We want to stop systemd from being added to docker images, because of rpm requiring systemctl.

Lennart Poettering mzerqung at 0pointer.de
Wed Apr 30 10:57:31 UTC 2014

On Tue, 29.04.14 15:36, Marcelo Ricardo Leitner (marcelo.leitner at gmail.com) wrote:

> Em 29-04-2014 12:27, Lennart Poettering escreveu:
> >On Tue, 29.04.14 10:37, Daniel J Walsh (dwalsh at redhat.com) wrote:
> >
> >>
> >>On 04/29/2014 06:33 AM, Lennart Poettering wrote:
> >>>On Mon, 28.04.14 17:01, Daniel J Walsh (dwalsh at redhat.com) wrote:
> >>>
> >>>>The problem  is lots of services require systemd because they ship a
> >>>>unit file and want systemctl reload to happen.  Systemd then triggers a
> >>>>require for udev and kmod, which docker containers do not need.
> >>>If you discount the docs/man pages of the RPMs, how much does kmod,
> >>>udev, systemd actually contribtue in bytes to your docker images?
> >>>
> >>>Lennart
> >>>
> >>Shrinking the the docker image is more then just size.  We want to
> >>eliminate packages that are not used (Within reason) to eliminate
> >>problems like CVE's.  If udev/systemd/kmod had a CVE we would need to
> >>update all Container images.
> >
> >Well, if you are this principled maybe. But do note that we dont really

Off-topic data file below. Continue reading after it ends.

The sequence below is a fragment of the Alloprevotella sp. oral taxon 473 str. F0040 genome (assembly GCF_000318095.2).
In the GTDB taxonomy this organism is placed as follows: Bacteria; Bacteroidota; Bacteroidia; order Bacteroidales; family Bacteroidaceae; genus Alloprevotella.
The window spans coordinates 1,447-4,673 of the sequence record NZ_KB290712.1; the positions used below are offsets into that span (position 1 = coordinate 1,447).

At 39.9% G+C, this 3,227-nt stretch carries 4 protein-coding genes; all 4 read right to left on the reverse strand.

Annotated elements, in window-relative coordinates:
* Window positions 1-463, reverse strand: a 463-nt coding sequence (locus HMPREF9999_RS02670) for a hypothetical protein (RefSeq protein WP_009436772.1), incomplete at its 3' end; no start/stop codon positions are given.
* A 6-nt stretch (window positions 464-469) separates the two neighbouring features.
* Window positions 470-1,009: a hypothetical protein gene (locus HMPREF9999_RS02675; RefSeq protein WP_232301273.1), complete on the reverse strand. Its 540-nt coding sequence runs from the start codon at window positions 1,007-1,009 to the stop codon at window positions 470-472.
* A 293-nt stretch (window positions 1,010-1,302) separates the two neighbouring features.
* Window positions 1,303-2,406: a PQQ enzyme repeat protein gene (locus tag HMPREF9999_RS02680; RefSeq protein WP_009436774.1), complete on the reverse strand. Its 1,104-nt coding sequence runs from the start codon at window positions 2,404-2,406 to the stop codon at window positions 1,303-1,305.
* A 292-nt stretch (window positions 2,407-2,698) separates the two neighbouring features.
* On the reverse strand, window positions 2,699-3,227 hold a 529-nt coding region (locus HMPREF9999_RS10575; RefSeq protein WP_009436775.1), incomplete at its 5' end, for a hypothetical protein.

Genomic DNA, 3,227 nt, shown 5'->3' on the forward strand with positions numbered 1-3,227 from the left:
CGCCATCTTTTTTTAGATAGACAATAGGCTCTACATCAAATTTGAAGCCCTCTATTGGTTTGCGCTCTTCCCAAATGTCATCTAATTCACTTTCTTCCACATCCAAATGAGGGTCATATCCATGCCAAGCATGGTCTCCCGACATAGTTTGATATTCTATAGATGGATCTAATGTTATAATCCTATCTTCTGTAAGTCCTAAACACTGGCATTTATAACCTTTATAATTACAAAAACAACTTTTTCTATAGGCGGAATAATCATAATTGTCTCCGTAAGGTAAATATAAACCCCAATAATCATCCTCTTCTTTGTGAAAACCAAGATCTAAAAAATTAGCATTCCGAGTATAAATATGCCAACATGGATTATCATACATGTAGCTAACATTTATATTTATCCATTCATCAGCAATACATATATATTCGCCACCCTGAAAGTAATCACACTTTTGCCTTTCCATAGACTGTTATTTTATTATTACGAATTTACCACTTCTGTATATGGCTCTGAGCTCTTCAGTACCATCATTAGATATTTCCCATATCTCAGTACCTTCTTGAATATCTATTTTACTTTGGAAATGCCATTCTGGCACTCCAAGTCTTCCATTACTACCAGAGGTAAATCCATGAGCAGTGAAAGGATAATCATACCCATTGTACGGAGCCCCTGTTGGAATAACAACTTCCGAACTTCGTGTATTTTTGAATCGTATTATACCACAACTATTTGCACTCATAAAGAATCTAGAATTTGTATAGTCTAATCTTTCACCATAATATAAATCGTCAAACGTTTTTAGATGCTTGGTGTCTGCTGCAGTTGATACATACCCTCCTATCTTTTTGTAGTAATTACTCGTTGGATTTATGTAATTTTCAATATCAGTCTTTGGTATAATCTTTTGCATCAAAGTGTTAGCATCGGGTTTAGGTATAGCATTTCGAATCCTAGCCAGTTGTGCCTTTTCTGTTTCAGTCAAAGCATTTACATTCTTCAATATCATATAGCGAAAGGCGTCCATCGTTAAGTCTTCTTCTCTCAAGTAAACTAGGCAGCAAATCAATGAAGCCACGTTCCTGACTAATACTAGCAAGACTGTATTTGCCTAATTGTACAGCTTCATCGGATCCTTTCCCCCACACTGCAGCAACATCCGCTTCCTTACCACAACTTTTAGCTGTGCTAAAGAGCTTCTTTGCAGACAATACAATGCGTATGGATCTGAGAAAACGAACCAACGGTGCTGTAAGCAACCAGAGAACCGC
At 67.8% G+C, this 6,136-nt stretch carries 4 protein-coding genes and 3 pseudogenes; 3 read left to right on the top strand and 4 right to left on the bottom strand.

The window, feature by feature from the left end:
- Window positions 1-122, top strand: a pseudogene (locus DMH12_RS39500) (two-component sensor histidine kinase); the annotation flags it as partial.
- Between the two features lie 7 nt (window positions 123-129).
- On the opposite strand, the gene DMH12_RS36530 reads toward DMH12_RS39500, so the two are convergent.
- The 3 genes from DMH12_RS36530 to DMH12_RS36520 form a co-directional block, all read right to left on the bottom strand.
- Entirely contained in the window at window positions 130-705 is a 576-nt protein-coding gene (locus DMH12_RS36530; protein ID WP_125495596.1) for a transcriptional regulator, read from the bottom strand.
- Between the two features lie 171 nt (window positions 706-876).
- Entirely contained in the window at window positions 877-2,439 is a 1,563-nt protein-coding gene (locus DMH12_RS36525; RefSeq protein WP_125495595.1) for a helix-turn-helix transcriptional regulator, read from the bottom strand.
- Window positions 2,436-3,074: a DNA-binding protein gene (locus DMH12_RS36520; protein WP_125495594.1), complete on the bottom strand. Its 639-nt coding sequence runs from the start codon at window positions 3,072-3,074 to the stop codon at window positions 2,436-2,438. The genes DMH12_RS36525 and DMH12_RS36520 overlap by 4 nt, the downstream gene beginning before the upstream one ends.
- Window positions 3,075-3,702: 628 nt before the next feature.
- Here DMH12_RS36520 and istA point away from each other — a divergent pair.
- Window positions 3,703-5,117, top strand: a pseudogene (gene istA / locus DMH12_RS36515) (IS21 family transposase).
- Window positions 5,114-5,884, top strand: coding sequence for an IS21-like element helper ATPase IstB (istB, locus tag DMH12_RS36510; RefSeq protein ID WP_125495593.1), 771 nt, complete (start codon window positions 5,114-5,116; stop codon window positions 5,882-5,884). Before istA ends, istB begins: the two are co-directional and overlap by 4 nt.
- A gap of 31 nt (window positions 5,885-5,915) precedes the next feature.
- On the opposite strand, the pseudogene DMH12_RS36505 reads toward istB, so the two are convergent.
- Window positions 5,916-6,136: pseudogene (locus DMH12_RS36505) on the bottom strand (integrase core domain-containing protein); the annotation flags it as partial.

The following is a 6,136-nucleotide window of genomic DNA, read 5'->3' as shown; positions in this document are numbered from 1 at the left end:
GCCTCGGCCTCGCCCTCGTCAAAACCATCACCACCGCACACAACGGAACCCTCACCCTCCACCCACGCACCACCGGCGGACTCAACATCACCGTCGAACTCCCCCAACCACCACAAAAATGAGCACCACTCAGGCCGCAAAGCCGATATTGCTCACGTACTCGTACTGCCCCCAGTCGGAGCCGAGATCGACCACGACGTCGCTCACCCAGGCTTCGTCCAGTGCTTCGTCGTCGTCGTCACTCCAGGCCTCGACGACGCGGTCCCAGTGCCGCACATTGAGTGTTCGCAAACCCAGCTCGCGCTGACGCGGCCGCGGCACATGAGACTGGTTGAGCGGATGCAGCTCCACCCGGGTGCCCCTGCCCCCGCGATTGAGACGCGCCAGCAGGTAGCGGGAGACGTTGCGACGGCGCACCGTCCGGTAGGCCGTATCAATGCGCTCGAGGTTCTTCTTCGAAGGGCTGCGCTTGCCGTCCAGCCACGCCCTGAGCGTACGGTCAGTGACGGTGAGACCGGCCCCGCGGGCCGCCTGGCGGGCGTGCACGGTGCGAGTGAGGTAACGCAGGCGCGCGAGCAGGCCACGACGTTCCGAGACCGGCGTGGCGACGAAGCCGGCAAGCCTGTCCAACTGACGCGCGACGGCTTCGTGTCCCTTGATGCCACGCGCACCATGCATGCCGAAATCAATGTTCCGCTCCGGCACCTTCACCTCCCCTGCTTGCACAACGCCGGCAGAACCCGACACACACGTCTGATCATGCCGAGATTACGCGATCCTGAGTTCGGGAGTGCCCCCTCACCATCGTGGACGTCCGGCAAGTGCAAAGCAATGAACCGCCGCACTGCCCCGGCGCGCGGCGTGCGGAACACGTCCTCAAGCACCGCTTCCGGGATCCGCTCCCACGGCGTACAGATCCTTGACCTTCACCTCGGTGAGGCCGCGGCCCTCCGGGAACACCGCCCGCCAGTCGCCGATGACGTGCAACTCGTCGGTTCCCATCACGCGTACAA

> >ship suid binaries (except one binary with fscaps which is
> >systemd-detect-virt), and hence by leaving systemd in the image without
> >running it should result in no increased attack surface that wasn't
> >there anyway... Dead code in the image, that cannot be use to acquire
> >new caps isn't much of a security threat...
> You're considering only the escalation way to do it, but there are
> other ways to exploit code laying around, like when some web pages
> don't sanitize the URL enough and end up allowing executing
> something in the system, much like sql injection. In those cases,
> one could craft URLs to run wget or any other tool that may help the
> intruder get even more inside.
> It's a pile of faults, yes, but the result isn't good and one good
> preventive step is keeping the dead/not needed stuff away.

This makes no sense. I mean, why would anyone bother with playing with
systemd's binaries which (with the exceptio of s-d-v, see above) do not
increase your set of capabilities when executed, if you have /bin/sh
anyway which allows you to do whatever you want? If an attacker managed
to inject code in your system, then systemd's tools won't allow him to
do anything he couldn't do anyway, either directly with injected code or
by invoking /bin/sh and then continuing from there. Hence the attack
surface is not increased.

A problem would be tons of suid bianries, or binaries with fscaps. But
otherwise dead code lying around is no real additional security
threat. I am mostly interested in actual security measures, not security


Lennart Poettering, Red Hat

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